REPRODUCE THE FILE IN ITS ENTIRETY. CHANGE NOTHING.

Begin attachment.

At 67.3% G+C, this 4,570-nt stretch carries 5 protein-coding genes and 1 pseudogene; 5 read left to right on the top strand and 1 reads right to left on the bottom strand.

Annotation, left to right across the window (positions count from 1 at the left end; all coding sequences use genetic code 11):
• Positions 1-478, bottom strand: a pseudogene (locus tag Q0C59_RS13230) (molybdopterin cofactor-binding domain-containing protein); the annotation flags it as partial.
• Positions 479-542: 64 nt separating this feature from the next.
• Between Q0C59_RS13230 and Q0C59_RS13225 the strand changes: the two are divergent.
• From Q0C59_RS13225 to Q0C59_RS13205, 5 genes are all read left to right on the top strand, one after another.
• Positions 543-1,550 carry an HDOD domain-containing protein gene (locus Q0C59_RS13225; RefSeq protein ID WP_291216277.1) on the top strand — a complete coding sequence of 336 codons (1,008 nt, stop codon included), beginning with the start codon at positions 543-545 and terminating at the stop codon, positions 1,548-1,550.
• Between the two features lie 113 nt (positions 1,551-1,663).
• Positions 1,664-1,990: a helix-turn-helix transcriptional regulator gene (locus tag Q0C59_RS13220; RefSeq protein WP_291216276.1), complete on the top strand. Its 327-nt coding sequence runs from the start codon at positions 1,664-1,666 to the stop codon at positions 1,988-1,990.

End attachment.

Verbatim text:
At 67.3% G+C, this 4,570-nt stretch carries 5 protein-coding genes and 1 pseudogene; 5 read left to right on the top strand and 1 reads right to left on the bottom strand.

Annotation, left to right across the window (positions count from 1 at the left end; all coding sequences use genetic code 11):
• Positions 1-478, bottom strand: a pseudogene (locus tag Q0C59_RS13230) (molybdopterin cofactor-binding domain-containing protein); the annotation flags it as partial.
• Positions 479-542: 64 nt separating this feature from the next.
• Between Q0C59_RS13230 and Q0C59_RS13225 the strand changes: the two are divergent.
• From Q0C59_RS13225 to Q0C59_RS13205, 5 genes are all read left to right on the top strand, one after another.
• Positions 543-1,550 carry an HDOD domain-containing protein gene (locus Q0C59_RS13225; RefSeq protein ID WP_291216277.1) on the top strand — a complete coding sequence of 336 codons (1,008 nt, stop codon included), beginning with the start codon at positions 543-545 and terminating at the stop codon, positions 1,548-1,550.
• Between the two features lie 113 nt (positions 1,551-1,663).
• Positions 1,664-1,990: a helix-turn-helix transcriptional regulator gene (locus tag Q0C59_RS13220; RefSeq protein WP_291216276.1), complete on the top strand. Its 327-nt coding sequence runs from the start codon at positions 1,664-1,666 to the stop codon at positions 1,988-1,990.